Still here, still hopeful

A reader got in touch to say that couples trying for a baby need to hear they’re doing great too. We are very grateful to her for writing about her experience and letting us share it here. She has asked to remain anonymous.

Swirl

We’ve been trying to have a baby, my husband and I, and it’s not working. For nearly three years we’ve been at it: planning sex, taking tests, seeing doctors, taking temperatures, adjusting diets, avoiding alcohol, avoiding stress. We are exhausted. We are definitely stressed. We are bound so tight it’s sometimes hard to breathe.

It’s a situation made worse by the fact that nothing is technically ‘wrong’. There are a lot of reasons for infertility, but ours remains ‘unexplained.’ Everything should work, it just doesn’t. We haven’t been successful. We haven’t been lucky.

I remember what it felt like in the beginning, starting to try for a family. It was exciting and terrifying and we didn’t know what we were letting ourselves in for, but we wanted a baby. Our friends were settling down and starting to fall pregnant. We would do the same and be part of that community, guiding each other through the pitfalls of parenthood as our children grew up together.

That was the plan, anyway. Looking back a clear metaphor comes to mind. I see us sailing down a river along with our friends and colleagues, all of us in our separate couple-boats, waving to each other and having fun. As each couple falls pregnant their boat peels away, heading for the shore and we wave and laugh and keep going, keep sailing, waiting for the time when we will change course and return to land. As time passes more and more boats leave us and the river opens out into the sea. We start to feel nervous, helpless. We have no food or water, no life-jackets. No-one told us we might be away for a long time. No-one told us we might never return. The last boat peels away and we are left alone.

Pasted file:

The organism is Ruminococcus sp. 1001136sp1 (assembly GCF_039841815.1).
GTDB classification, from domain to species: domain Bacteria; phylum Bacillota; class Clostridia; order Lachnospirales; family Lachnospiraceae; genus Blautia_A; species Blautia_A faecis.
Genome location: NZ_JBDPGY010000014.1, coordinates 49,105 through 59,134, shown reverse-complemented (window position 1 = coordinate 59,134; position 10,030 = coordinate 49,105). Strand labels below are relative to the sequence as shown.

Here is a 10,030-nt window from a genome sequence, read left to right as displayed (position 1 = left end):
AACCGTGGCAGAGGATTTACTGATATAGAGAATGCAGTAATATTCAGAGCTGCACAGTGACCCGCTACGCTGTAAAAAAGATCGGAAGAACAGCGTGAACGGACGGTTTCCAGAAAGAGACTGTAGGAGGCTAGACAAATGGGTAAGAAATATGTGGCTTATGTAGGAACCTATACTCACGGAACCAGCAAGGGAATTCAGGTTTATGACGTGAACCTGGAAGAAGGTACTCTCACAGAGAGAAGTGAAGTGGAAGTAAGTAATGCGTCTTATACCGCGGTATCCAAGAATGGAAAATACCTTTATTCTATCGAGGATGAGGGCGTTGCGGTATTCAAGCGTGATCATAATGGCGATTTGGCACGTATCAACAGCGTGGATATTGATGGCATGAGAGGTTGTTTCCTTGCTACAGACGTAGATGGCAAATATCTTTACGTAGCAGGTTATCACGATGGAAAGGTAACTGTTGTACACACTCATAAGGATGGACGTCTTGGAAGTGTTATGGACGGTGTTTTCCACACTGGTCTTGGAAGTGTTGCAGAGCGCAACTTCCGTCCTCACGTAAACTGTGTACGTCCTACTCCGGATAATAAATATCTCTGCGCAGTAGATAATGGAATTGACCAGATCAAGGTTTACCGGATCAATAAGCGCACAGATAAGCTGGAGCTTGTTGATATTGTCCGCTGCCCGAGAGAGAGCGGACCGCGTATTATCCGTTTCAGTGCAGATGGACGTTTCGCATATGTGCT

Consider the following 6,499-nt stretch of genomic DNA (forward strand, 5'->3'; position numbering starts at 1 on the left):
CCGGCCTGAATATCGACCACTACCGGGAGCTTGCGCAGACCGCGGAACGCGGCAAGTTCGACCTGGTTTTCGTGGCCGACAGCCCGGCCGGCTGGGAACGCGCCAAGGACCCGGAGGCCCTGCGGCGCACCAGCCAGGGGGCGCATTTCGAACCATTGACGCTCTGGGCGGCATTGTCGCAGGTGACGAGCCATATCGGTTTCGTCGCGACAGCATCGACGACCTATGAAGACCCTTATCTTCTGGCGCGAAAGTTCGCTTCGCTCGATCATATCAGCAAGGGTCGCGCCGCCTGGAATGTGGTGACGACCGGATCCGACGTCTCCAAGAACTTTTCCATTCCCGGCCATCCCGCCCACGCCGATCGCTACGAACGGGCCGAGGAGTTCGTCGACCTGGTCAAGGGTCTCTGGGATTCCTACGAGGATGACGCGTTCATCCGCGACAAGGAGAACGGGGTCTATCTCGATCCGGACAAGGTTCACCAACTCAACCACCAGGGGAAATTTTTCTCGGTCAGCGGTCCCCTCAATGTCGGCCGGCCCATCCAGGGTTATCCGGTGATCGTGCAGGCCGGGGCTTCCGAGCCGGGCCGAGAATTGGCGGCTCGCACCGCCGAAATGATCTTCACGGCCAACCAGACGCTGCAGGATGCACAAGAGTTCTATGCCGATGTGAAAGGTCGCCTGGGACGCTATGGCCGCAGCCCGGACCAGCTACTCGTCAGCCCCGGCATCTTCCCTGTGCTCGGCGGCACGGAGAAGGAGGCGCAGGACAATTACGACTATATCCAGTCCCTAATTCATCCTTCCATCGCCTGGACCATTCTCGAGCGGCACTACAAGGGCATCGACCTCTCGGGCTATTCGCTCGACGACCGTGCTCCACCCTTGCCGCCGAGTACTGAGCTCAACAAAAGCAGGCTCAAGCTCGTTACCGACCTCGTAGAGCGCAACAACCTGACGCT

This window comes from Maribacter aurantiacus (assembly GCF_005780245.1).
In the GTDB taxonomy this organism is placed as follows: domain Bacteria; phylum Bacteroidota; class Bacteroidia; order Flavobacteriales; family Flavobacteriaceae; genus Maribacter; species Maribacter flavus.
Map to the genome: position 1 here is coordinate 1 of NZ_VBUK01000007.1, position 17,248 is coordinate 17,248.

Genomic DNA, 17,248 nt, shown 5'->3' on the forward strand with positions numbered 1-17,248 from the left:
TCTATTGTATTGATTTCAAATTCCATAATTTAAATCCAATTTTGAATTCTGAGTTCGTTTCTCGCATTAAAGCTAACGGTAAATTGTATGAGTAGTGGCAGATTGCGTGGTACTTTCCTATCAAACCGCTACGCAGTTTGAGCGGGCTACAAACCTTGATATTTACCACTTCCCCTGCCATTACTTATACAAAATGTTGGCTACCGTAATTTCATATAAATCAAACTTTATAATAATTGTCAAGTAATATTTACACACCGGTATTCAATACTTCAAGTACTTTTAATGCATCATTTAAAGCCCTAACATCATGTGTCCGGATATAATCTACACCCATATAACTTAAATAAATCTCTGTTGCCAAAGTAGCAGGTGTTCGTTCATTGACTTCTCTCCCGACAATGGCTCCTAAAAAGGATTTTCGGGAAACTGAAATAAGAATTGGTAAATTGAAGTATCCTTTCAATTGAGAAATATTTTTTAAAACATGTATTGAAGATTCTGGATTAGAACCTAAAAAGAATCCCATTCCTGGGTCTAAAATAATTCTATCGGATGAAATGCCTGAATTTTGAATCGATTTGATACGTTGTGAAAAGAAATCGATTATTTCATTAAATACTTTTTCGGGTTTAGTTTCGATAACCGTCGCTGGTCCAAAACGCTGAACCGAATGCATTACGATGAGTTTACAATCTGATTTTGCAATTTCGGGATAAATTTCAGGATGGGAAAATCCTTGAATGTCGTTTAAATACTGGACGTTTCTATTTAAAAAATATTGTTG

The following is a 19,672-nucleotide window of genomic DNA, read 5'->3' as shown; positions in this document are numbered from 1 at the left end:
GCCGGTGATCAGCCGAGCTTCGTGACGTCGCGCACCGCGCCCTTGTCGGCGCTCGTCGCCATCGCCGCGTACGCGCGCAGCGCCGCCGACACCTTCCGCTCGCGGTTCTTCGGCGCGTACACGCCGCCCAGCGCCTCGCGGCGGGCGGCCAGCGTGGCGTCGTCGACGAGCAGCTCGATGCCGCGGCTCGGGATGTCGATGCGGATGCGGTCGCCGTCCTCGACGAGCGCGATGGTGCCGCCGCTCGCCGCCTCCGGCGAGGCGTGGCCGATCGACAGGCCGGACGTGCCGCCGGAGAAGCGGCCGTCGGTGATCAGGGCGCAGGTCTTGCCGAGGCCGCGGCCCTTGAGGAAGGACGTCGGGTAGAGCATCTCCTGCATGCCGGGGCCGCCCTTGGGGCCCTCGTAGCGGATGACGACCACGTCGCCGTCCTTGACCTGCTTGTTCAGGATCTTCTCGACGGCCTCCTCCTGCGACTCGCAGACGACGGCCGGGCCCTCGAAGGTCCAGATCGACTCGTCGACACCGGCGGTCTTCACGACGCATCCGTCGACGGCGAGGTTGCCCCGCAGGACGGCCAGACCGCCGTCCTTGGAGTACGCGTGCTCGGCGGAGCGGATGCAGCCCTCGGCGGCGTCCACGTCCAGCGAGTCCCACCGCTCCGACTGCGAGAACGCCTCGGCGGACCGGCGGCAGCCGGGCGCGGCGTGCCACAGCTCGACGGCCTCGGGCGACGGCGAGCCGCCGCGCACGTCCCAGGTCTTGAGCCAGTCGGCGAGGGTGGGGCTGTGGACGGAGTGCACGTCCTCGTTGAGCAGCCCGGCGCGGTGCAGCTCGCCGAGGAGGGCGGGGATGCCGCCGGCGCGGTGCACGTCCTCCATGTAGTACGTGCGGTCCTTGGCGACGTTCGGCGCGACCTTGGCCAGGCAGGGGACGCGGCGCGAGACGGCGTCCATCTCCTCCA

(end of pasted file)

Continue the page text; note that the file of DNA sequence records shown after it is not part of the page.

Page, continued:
We are at sea now, my husband and I, sailing the calm mid-cycle waters, when hope is as intoxicating as love, and surviving the crashing end-of-cycle lows, when our boat is battered by wave after wave after wave. We are stuck here, sailing steadily onwards, too sad to face the thought of life without a child, too weary to think of IVF and the enormous pressures it brings.

We keep sailing, but we can no longer remember the land.

Aside from a few close family and friends, we don’t talk about our experience of trying for a baby. Part of it has to do with the language surrounding fertility. The first time someone labelled my condition as ‘unexplained infertility’ I immediately wanted to squirm away from it, as if something heavy had been placed on me. The word ‘infertile’ seemed so final and it presumed I was broken, defective. It took what precious hope I had and squashed it.

The other reason we don’t talk much about our experience is because of the pressure and awkwardness that comes with telling a person. Our situation reminds me of grief – it’s heavy and it doesn’t go away. People who ‘know’ see us after a month or two or six and nothing has changed, we are still here, going through the same things, making the same choices every day. It’s uncomfortable for them to deal with and inevitably, we receive a lot of advice. I am often told to ‘relax’ – that when I let go or just stop trying, it will happen. But when someone says that it makes me feel like I’ve failed again, because (according to them) the answer lies with me and I still can’t fall pregnant. I understand their intention is to comfort, fix, smooth over, but mine is a problem that can’t be fixed. And while positive thinking can be helpful, sometimes it feels like pressure. Sometimes it doesn’t work. Sometimes things are shit and you have to accept that.